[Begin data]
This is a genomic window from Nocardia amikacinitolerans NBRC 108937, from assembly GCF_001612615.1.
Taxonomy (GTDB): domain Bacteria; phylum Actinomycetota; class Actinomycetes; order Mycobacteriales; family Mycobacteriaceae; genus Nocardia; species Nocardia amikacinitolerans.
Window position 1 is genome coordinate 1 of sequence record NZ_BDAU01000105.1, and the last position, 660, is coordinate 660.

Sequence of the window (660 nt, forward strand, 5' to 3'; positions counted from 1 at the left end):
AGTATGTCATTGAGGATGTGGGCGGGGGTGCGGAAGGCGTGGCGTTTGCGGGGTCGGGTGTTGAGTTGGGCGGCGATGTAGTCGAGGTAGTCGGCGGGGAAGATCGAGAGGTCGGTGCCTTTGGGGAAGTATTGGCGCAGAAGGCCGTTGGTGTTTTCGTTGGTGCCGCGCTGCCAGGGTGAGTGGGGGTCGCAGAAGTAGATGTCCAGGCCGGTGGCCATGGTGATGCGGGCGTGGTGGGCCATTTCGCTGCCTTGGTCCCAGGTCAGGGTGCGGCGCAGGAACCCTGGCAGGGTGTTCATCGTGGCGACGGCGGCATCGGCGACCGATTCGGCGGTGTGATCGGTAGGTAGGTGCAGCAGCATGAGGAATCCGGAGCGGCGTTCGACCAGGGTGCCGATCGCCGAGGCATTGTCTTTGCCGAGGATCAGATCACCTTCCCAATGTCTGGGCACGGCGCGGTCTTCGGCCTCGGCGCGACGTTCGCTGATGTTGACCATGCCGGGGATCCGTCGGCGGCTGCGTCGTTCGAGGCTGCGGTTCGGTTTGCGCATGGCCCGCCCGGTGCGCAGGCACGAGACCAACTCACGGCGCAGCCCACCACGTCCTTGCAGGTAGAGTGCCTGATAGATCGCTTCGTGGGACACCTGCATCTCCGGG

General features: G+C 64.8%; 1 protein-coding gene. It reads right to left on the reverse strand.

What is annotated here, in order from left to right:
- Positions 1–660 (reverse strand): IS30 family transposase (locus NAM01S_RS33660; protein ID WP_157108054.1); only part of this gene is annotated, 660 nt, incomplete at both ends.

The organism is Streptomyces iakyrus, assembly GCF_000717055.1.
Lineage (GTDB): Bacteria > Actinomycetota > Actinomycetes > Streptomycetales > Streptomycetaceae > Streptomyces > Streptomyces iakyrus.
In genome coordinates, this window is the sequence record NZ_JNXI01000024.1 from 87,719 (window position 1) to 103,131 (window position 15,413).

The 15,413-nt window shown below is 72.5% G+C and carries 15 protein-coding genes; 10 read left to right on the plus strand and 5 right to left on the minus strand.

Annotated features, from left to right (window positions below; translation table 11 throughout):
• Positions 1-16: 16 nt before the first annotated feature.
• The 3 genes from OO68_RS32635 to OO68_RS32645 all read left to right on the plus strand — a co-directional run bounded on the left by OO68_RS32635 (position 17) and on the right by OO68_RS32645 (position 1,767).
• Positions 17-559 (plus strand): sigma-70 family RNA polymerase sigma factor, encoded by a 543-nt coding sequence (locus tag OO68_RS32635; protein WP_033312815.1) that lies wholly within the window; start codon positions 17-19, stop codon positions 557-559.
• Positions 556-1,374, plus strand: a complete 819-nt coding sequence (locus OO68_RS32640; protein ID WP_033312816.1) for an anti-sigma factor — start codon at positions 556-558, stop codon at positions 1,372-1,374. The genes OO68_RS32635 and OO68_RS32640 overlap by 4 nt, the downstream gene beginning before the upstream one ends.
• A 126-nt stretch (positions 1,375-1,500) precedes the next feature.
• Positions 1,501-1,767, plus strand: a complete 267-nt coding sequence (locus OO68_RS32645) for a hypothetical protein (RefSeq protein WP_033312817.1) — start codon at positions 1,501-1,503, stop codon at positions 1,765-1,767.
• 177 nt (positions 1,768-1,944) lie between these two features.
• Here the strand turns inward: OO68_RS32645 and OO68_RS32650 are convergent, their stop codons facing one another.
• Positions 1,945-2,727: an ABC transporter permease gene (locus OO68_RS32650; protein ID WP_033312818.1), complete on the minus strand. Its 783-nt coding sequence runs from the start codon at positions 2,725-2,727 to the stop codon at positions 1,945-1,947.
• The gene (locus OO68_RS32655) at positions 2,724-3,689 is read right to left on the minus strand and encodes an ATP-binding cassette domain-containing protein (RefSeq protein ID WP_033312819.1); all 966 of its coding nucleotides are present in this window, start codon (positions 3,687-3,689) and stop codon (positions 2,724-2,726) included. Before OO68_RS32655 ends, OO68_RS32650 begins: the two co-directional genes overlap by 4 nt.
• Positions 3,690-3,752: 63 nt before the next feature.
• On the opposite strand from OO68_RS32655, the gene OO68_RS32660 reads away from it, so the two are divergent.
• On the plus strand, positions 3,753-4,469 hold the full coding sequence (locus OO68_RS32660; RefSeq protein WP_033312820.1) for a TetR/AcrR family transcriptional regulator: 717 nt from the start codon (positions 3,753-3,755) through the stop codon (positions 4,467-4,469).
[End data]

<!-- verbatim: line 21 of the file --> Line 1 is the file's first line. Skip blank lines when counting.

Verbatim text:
• Here the strand turns inward: OO68_RS32645 and OO68_RS32650 are convergent, their stop codons facing one another.